On August 24, 1984, Cofield went to DIR headquarters in Montgomery, where he gave a statement to Lumpkin, essentially repeating the information he had given to OSM. However, the investigation later turned toward alleged wrongdoings by Cofield. On September 24, 1984, Cofield's superiors sent him to Montgomery, where Lumpkin questioned him intensively for several hours, first without a stenographer present and then with a stenographer. The *65 recorded questioning focused exclusively on Cofield's actions while at AML.

Lumpkin asked Cofield about the payment for the motel room in Winfield. Cofield answered that when he learned that the contractor's foreman had paid for the room, he paid the motel clerk, Elbert Parsons, for the room and told Parsons to reimburse the foreman. Lumpkin did not ask Cofield how Parsons could be found. Without knowing Parsons's name, Lumpkin had previously asked the manager of the motel about this incident, but the manager had refused to answer questions, referring Lumpkin to his lawyer. After learning Parsons's name, Lumpkin telephoned the "Parsons" listings in the 1984 Winfield telephone book, but none of the persons listed knew Elbert Parsons. Lumpkin next looked at DIR employment records for the corporation that owned the motel. Those records showed five persons, not including Parsons, employed for the quarter ending September 30, 1981, but no workers employed for the period in question, the quarter ending December 31, 1981.

In spite of making no further attempts to locate Parsons, Lumpkin told the general counsel for DIR that Parsons could not be found. Also, Lumpkin later told the assistant district attorney in charge of the case that Parsons could not be found. At trial, Cofield produced Parsons as a witness, and Parsons corroborated Cofield's version of the events.

On December 14, 1984, Lumpkin swore out a warrant for Cofield's arrest, and Cofield was placed on administrative leave from AML. Lumpkin testified before a grand jury, which returned an indictment. The case was assigned to an assistant district attorney who, after reviewing the file, recommended to George Cocoris, general counsel for DIR, that the case be dismissed. Cocoris relayed this recommendation to Heatherly, and there was evidence that Cocoris suggested deferring to the prosecutor's judgment. There was evidence that Heatherly would not accept the prosecutor's recommendation that the case be dismissed. There was also evidence that Cofield's attorney and Cocoris agreed that, if Cofield resigned, DIR would not stand in the way of any agreement between Cofield and the district attorney's office. Cofield resigned, but there was evidence that Heatherly insisted that the case be prosecuted to the fullest extent.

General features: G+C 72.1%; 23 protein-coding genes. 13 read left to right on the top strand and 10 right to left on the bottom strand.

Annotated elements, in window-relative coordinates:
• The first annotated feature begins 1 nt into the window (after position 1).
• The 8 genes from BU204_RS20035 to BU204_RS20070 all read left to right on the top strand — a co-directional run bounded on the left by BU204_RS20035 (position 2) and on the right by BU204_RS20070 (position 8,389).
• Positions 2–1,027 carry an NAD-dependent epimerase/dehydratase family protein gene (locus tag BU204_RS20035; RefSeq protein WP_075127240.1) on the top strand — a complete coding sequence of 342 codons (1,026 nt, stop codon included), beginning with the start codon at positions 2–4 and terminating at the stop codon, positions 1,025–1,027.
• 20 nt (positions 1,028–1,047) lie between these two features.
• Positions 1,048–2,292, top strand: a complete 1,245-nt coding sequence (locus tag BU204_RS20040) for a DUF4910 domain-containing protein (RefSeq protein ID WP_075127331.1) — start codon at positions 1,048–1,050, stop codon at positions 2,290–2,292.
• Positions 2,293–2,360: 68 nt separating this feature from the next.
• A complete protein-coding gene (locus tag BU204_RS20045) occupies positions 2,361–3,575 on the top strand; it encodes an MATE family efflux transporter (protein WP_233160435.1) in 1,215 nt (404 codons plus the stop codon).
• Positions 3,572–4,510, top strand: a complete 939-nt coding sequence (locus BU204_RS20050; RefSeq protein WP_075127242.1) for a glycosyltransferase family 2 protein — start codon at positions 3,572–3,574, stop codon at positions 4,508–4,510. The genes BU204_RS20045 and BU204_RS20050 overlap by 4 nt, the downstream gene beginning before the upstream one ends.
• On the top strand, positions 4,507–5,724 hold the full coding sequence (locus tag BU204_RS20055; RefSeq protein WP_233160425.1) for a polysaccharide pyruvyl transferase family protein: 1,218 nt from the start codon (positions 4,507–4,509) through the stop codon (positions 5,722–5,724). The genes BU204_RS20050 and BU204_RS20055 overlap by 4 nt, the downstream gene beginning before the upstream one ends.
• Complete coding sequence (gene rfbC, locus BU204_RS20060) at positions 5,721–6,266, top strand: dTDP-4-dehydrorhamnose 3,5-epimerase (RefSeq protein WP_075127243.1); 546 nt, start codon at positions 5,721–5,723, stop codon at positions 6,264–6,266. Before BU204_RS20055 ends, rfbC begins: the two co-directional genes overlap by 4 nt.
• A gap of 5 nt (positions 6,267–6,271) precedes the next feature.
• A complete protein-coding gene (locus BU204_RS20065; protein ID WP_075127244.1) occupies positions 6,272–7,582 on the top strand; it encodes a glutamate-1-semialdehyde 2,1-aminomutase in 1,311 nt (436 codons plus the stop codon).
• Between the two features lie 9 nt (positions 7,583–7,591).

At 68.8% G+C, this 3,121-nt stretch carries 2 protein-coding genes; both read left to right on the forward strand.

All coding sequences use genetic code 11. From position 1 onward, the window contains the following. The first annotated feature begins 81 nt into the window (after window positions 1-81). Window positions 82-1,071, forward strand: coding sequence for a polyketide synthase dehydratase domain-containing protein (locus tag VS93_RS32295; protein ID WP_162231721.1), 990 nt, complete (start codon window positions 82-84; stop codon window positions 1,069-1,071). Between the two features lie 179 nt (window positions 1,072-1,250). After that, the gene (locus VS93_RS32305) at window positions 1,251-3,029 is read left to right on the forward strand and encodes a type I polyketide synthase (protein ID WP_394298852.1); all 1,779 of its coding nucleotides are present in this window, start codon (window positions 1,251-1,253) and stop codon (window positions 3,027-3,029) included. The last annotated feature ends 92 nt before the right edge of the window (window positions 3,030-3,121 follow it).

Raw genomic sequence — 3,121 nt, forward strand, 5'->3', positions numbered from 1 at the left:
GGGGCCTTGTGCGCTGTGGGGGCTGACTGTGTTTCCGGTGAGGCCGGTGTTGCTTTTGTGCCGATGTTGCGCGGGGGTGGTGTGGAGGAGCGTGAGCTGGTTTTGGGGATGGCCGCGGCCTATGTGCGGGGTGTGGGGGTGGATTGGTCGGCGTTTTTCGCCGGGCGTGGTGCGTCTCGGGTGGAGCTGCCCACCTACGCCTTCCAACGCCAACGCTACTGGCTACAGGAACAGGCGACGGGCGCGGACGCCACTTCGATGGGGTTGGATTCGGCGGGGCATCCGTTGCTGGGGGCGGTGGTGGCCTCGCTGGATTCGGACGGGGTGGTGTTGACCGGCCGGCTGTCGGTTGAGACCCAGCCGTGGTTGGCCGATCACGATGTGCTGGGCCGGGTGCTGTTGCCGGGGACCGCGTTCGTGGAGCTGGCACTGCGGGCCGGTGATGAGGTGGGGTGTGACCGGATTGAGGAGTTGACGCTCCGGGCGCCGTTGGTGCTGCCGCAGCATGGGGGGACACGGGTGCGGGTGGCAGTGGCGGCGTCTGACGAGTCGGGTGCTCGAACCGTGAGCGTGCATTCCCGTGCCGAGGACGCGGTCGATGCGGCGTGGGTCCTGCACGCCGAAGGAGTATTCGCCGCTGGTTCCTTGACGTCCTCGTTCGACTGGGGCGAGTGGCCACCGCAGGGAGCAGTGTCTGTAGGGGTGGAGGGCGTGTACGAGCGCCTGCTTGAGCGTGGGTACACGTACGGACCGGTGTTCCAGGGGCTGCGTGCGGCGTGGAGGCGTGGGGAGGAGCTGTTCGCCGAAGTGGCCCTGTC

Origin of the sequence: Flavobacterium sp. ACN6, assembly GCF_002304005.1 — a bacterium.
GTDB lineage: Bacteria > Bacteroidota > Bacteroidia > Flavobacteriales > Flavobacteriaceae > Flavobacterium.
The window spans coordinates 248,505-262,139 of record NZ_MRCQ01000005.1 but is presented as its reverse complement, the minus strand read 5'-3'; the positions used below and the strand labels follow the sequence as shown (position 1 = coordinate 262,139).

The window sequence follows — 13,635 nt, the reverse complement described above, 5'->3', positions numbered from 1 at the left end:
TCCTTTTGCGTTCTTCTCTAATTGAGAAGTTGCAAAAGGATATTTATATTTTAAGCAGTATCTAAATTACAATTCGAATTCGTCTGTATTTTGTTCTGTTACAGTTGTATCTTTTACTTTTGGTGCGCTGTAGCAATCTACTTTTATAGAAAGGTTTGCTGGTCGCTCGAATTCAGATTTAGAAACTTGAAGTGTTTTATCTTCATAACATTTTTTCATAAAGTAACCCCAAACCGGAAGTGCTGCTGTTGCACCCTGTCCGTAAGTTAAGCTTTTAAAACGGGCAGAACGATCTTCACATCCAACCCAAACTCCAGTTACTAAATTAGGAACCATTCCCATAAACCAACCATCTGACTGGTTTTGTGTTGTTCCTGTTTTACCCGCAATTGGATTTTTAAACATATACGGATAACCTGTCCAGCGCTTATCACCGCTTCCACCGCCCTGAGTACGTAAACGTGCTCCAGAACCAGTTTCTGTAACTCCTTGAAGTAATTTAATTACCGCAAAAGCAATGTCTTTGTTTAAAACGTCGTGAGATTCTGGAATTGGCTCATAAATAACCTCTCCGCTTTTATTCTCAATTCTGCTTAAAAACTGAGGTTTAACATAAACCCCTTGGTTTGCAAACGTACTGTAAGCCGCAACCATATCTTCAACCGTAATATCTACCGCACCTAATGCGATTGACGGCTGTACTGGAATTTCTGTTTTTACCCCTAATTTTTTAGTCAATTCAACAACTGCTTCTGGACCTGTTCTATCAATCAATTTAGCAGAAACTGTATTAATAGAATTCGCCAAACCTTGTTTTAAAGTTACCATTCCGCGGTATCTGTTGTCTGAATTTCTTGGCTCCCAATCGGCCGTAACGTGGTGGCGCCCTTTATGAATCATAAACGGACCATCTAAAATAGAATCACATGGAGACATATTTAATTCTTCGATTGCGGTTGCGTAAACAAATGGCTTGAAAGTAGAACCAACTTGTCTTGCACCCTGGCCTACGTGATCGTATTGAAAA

This and other evidence presented a jury question on the claims of malicious prosecution. The jury could permissibly have inferred that Lumpkin made inadequate efforts to locate Parsons, Cofield's exculpatory witness, and then concealed the fact of his cursory search from the assistant district attorney and Cocoris. Such a finding would have rebutted the presumption of probable cause, on the theory that Lumpkin, in effect, had suppressed the testimony of Parsons. Similarly, there was evidence to support the claim against Heatherly, including the evidence that he refused to follow the prosecutor's recommendation that the case be dismissed. Without setting forth the other evidence in detail, we hold that the trial court did not err in submitting the malicious prosecution claims to the jury.

The claim for the tort of outrage is not supported against either defendant, however. Neither Lumpkin's nor Heatherly's actions can be "regarded as atrocious and utterly intolerable in a civilized society," American Road Service Co. v. Inmon, supra. Both defendants made motions for directed verdict specifically directed to the outrage claims, which were denied, and the jury returned a general verdict. See Treadwell Ford, Inc. v. Campbell, 485 So. 2d 312 (Ala.1986), appeal dismissed, ___ U.S. ___, 108 S. Ct. 2007, 100 L. Ed. 2d 596 (1988); Aspinwall v. Gowens, 405 So. 2d 134 (Ala.1981). Therefore, the judgment on the verdict cannot stand, and the cause must be remanded for a new trial on the malicious prosecution claim.

The defense of sovereign immunity does not bar suits against state officers and employees for torts committed willfully, maliciously, and outside the scope of their authority. Barnes v. Dale, 530 So. 2d 770 (Ala.1988); DeStafney v. University of Alabama, 413 So. 2d 391 (Ala.1982); Milton *66 v. Espey, 356 So. 2d 1201 (Ala.1978); Unzicker v. State, 346 So. 2d 931 (Ala.1977). The facts presented a jury question on this issue.

Because the other issues relating to the conduct of the trial and the form of the verdict will not necessarily recur on a new trial, we pretermit consideration of them at this time. Without deciding the claim that the verdict impermissibly apportioned damages, we note that the rule is that a plaintiff may have only a single recovery against joint tort-feasors and that the complaint generally alleged that Cofield was damaged "as a direct and proximate result of [the] aforesaid criminal action against him." See Ex parte City of Huntsville, 456 So. 2d 72 (Ala.1984); Vanguard Industrial Corp. v. Alabama Power Co., 455 So. 2d 837 (Ala.1984).

For the foregoing reasons, the judgment is reversed and the cause remanded for a new trial.